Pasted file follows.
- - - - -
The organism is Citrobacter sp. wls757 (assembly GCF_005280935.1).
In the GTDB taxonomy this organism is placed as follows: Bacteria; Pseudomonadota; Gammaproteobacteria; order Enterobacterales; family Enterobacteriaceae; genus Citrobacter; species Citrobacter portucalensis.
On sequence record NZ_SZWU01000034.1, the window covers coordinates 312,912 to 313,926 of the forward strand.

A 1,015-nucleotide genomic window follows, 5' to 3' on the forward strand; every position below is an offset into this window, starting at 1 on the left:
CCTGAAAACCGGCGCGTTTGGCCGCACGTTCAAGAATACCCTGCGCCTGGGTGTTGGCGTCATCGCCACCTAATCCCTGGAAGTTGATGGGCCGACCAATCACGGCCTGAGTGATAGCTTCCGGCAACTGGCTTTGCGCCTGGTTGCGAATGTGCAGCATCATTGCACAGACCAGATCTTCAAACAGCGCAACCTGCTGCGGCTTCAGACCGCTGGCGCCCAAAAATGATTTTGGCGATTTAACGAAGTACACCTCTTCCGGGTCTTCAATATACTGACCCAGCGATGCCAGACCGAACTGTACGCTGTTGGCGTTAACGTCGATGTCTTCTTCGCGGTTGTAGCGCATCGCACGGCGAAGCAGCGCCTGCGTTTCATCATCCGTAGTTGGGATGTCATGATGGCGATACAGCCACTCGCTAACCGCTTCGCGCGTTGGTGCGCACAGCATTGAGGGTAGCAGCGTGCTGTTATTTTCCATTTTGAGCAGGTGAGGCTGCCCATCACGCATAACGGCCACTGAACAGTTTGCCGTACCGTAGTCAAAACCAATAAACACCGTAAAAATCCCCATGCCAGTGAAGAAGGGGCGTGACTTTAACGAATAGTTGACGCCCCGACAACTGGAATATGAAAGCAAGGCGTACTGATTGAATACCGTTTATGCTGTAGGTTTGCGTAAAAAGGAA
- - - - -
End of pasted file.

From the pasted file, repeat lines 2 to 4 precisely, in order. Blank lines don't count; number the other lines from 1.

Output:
In the GTDB taxonomy this organism is placed as follows: Bacteria; Pseudomonadota; Gammaproteobacteria; order Enterobacterales; family Enterobacteriaceae; genus Citrobacter; species Citrobacter portucalensis.
On sequence record NZ_SZWU01000034.1, the window covers coordinates 312,912 to 313,926 of the forward strand.

A 1,015-nucleotide genomic window follows, 5' to 3' on the forward strand; every position below is an offset into this window, starting at 1 on the left: